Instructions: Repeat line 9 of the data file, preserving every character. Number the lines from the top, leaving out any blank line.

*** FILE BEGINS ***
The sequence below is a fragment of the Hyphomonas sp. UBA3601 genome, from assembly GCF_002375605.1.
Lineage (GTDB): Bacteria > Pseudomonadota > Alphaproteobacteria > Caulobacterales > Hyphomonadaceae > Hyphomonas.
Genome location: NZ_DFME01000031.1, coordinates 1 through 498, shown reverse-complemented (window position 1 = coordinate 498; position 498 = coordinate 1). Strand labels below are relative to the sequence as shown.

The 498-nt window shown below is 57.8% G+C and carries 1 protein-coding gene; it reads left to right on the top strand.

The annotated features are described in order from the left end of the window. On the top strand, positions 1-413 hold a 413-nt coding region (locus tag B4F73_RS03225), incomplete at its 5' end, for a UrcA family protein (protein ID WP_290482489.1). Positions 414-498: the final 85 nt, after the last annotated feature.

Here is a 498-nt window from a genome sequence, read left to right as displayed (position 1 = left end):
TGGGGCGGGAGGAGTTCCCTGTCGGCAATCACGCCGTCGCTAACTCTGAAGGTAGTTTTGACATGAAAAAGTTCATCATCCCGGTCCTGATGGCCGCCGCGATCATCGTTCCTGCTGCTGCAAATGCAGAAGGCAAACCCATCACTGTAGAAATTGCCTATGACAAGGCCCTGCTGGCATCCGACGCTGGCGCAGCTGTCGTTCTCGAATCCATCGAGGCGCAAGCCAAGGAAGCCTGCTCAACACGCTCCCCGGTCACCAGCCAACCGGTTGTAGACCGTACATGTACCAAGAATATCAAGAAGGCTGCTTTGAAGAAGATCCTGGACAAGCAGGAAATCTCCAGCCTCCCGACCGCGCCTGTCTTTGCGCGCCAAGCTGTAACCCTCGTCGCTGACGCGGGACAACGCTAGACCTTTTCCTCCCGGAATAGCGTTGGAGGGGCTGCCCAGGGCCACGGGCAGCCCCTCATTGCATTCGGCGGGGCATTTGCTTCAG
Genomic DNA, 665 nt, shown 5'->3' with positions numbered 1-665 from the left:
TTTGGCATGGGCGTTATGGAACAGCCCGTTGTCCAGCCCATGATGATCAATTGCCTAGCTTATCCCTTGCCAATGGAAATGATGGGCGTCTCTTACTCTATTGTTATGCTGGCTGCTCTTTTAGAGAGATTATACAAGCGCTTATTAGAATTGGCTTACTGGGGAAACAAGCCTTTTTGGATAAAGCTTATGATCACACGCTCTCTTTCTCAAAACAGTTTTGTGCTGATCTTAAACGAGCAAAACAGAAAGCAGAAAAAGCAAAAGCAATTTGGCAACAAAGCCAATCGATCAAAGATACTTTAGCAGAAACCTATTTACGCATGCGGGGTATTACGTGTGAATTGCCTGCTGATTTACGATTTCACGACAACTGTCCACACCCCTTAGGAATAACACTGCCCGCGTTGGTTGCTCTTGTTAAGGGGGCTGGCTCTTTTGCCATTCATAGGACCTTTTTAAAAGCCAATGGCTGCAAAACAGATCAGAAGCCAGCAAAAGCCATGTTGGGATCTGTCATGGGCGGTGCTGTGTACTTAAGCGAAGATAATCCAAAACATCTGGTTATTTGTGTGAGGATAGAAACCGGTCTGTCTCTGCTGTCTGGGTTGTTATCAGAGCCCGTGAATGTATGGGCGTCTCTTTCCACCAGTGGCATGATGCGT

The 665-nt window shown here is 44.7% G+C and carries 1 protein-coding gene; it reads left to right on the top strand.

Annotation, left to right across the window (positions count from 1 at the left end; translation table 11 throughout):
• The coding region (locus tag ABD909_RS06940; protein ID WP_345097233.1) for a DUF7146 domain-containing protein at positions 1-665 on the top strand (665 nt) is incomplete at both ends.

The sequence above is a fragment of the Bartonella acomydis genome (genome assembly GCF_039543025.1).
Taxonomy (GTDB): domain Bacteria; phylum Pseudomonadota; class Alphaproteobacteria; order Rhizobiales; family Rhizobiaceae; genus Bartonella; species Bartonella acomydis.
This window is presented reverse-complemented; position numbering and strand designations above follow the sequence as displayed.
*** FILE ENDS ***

TTTGGCATGGGCGTTATGGAACAGCCCGTTGTCCAGCCCATGATGATCAATTGCCTAGCTTATCCCTTGCCAATGGAAATGATGGGCGTCTCTTACTCTATTGTTATGCTGGCTGCTCTTTTAGAGAGATTATACAAGCGCTTATTAGAATTGGCTTACTGGGGAAACAAGCCTTTTTGGATAAAGCTTATGATCACACGCTCTCTTTCTCAAAACAGTTTTGTGCTGATCTTAAACGAGCAAAACAGAAAGCAGAAAAAGCAAAAGCAATTTGGCAACAAAGCCAATCGATCAAAGATACTTTAGCAGAAACCTATTTACGCATGCGGGGTATTACGTGTGAATTGCCTGCTGATTTACGATTTCACGACAACTGTCCACACCCCTTAGGAATAACACTGCCCGCGTTGGTTGCTCTTGTTAAGGGGGCTGGCTCTTTTGCCATTCATAGGACCTTTTTAAAAGCCAATGGCTGCAAAACAGATCAGAAGCCAGCAAAAGCCATGTTGGGATCTGTCATGGGCGGTGCTGTGTACTTAAGCGAAGATAATCCAAAACATCTGGTTATTTGTGTGAGGATAGAAACCGGTCTGTCTCTGCTGTCTGGGTTGTTATCAGAGCCCGTGAATGTATGGGCGTCTCTTTCCACCAGTGGCATGATGCGT